CFPB Report December 20, 2013

CFPB and DOJ Issue Enforcement Action for Auto Lending Practices

On Friday, December 20, 2013, the CFPB and DOJ issued enforcement action against Ally Bank for auto lending practices, specifically discrimination in connection with dealer reserve compensation. Ally will pay $80 million to consumers, pay to hire a settlement administrator to distribute funds to victims, and monitor dealer reserve compensation to prevent discrimination or eliminate this compensation system altogether. Ally will also pay an additional $18 million to the CFPB’s Civil Penalty Fund to be distributed to consumers. CBA will review the consent order and provide updates. 

CFPB Sues Online Loan Servicer

On Monday, December 16, 2013, the CFPB filed a lawsuit against an online loan servicer, CashCall Inc., its owner, its subsidiary, and its affiliate, for allegedly collecting money consumers did not owe. The CFPB claims the defendants engaged in unfair, deceptive, and abusive practices, including illegally debiting consumer checking accounts for voided loans, an example cited by the Bureau as an “abusive” practice under the Dodd-Frank Act. 

The CFPB said its investigation of CashCall showed the loans violated either licensing requirements or interest-rate caps in at least eight states. Under the statutes in these states, any obligation to pay the loans was rendered void or otherwise nullified, in whole or in part, by law. The Bureau is seeking monetary relief for consumers, additional damages and penalties. The agency is also requesting CashCall adhere to all federal consumer financial protection laws.  

In a press release, CFPB Director Richard Cordray said, “Today we are taking action against CashCall for collecting money it had no right to take from consumers. Online lending is rapidly growing and deserves ample regulatory attention. The Consumer Financial Protection Bureau will take action against online lenders and servicers that engage in unfair, deceptive, or abusive practices.” 

CFPB Releases Report and Requests Disclosure of Campus Financial Agreements

On Tuesday, December 17, 2013, the CFPB called on financial institutions to publicly disclose campus financial agreements. In February, the Bureau inquired into financial products marketed to students. On September, 30, 2013, the CFPB hosted a public forum to present its initial findings, based on public comments and other market information. These initial findings included: 

  • Financial product marketing partnerships have shifted to student checking and debit and prepaid card products. These partnerships outnumber college credit card agreements.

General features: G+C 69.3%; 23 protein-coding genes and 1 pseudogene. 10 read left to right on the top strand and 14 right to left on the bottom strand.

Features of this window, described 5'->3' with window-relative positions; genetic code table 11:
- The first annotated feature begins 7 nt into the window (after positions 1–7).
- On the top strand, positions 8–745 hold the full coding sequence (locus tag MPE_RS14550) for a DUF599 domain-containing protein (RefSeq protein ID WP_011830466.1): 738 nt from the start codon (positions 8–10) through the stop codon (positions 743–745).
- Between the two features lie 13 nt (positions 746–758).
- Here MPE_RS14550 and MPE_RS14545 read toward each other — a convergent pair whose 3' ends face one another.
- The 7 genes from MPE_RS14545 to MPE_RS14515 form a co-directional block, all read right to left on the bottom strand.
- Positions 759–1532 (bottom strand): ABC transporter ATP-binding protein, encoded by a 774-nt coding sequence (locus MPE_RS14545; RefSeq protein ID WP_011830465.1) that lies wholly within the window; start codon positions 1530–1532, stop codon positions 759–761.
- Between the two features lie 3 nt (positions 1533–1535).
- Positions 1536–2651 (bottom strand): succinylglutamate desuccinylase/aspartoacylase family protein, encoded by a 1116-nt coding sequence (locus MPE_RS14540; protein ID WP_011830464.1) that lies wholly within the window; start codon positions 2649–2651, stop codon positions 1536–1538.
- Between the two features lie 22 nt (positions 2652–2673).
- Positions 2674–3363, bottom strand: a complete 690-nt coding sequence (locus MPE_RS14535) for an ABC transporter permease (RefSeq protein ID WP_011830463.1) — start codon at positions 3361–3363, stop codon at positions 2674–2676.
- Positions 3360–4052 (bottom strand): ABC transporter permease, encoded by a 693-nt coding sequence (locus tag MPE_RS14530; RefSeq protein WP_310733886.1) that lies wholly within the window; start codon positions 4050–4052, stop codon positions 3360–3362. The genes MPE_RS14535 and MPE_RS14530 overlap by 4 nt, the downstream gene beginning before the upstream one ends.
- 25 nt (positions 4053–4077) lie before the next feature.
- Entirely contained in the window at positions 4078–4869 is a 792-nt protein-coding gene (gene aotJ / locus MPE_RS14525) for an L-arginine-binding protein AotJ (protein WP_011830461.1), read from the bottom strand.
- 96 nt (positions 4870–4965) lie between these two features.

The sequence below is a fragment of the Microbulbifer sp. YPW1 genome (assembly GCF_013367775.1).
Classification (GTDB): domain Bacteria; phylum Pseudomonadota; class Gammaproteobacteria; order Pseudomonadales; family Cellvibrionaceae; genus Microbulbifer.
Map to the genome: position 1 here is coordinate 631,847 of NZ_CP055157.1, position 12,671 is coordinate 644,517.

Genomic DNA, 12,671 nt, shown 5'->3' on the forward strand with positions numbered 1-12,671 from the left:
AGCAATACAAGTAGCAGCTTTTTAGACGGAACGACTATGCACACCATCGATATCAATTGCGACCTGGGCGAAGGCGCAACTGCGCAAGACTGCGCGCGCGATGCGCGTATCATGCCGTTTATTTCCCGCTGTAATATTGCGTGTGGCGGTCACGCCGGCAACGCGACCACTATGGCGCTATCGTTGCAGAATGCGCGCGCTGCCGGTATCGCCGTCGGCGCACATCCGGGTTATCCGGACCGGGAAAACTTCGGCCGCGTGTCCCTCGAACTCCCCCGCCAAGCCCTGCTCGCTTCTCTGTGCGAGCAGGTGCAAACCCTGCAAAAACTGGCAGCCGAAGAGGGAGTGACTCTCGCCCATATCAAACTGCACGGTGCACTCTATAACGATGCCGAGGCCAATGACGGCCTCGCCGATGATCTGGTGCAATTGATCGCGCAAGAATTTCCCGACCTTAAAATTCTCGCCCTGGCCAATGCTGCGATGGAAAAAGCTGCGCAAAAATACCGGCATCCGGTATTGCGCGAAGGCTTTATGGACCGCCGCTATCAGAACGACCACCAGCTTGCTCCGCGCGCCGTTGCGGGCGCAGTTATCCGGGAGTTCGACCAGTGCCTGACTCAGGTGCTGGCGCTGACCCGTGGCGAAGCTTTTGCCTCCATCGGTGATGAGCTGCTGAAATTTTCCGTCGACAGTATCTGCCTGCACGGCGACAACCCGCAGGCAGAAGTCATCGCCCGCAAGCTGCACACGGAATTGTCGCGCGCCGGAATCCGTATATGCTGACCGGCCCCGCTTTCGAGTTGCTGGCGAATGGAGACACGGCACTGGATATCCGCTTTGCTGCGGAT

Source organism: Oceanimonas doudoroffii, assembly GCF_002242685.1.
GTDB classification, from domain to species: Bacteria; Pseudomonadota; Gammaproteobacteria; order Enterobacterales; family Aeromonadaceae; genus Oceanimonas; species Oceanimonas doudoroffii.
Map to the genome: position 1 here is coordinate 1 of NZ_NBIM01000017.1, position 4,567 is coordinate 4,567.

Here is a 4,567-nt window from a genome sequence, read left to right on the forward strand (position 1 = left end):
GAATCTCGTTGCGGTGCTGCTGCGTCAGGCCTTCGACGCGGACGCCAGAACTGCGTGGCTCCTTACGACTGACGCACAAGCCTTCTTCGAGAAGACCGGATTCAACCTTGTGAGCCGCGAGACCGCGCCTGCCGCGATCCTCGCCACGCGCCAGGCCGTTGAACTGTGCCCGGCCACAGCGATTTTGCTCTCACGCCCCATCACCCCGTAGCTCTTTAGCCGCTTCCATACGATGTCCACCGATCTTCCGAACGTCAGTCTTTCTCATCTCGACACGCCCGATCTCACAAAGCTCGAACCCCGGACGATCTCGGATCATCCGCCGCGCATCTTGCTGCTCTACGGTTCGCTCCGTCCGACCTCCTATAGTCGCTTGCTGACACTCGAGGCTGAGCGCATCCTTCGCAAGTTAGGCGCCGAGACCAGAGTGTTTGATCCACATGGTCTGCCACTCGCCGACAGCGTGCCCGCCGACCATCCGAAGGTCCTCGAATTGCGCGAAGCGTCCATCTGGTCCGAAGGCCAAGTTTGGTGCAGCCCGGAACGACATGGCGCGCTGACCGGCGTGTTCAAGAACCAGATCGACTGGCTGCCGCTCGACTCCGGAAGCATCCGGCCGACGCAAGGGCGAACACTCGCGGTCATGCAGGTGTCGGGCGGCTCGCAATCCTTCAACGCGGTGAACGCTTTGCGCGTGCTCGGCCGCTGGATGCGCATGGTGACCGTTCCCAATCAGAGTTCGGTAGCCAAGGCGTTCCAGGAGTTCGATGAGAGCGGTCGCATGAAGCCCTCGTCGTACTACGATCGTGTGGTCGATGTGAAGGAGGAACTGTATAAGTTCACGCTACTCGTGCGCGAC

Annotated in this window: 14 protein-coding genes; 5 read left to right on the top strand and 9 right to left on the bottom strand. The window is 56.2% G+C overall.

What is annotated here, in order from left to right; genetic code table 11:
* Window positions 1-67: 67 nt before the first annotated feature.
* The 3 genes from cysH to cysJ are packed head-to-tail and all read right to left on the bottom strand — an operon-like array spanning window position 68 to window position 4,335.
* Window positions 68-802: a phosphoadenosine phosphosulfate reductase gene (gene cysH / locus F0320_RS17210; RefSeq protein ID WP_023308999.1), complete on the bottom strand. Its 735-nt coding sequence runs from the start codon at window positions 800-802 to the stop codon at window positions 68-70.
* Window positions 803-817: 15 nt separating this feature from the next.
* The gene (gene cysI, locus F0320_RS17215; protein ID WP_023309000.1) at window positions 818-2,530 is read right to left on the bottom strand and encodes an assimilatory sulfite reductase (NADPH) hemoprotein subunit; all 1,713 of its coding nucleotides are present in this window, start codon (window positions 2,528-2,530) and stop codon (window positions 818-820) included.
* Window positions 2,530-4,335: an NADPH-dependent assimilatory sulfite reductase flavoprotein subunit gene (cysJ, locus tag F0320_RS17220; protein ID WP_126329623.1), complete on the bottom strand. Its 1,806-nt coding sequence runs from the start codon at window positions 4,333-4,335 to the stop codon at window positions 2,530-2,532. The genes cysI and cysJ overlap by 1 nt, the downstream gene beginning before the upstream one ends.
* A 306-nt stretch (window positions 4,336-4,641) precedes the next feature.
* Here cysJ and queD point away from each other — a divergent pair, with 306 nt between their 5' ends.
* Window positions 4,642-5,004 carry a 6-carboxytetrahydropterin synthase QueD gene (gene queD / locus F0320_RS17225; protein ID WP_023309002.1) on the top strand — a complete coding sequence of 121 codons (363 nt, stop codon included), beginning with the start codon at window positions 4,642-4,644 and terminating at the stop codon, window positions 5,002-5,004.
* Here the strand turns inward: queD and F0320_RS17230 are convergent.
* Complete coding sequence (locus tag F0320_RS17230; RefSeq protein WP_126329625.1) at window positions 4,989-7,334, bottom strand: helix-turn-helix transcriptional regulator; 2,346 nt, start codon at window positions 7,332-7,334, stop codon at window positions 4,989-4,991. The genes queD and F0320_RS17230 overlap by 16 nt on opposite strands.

• Arrangements between financial institutions and institutions of higher education on many student banking products are not well-understood.

According to the results of a 2012 survey conducted by the National Association of College and University of Business Officers, the majority of college debit card arrangements are already available to the public. However, according to the CFPB, they are difficult to find and should be made public for interested parties. 

The CFPB also released its annual report on college credit card agreements, showing a 23 percent decline in college agreements from 2011 to 2012. The report found fewer college card agreements in effect and fewer new college accounts are being opened. The report also noted educational institutions are paid less by credit card issuers. 

CBA’s Campus Product Working Group will continue to monitor these issues. 

CFPB Launches Nationwide Education Campaign on New Mortgage Rules

On Wednesday, December 18, 2013, the CFPB introduced a campaign to educate consumers on the new mortgage rules taking effect January 10, 2014. Consumer education was among the priorities of the Bureau’s Mortgage Rule implementation plan, announced in February 2013. 

The campaign materials include: 

  • Guide for Housing Counselors: A quick reference for housing counselors, the guide is designed to outline new federal protections enabling borrowers to pursue all options before beginning the foreclosure process.
  • Mortgage Tips: Tips on new rights under the rules for homebuyers and homeowners at every stage of the mortgage process— from taking out a loan to paying it back.
  • Answers to Consumer Questions: The CFPB has published mortgage-related questions to AskCFPB, an interactive online tool designed to answer consumers’ most frequently asked questions in plain language.
  • Consumer Tools: The CFPB’s website offers a tool to help consumers find local housing counseling agencies.
  • Factsheets on the Rules: The CFPB has published a factsheet with an overview of all of the new consumer protections in the agency’s mortgage rules.

“Taking on a mortgage may be the largest financial obligation of a consumer’s lifetime,” Director Cordray said in a press release. “We want to make sure that potential homebuyers have the information they need to make responsible decisions and that current borrowers know about their new protections.” 

CFPB Files Complaint Against Non-Bank Loan Servicer

On Thursday, December 19, 2013, the CFPB, 49 states and the District of Columbia filed a proposed court order requiring Ocwen Financial Corporation, a non-bank loan servicer, and its subsidiary, Ocwen Loan Servicing, to provide $2 billion in principal reduction to underwater borrowers. The order maintains that Ocwen must also refund $125 million to the roughly 185,000 borrowers who have already been foreclosed upon and must adhere to significant new homeowner protections.

Specifically, the complaint, filed in the Federal District Court in the District of Columbia, says that Ocwen took advantage of homeowners with servicing shortcuts and unauthorized fees; deceived consumers about foreclosure alternatives and improperly denied loan modifications; and engaged in illegal foreclosure practices.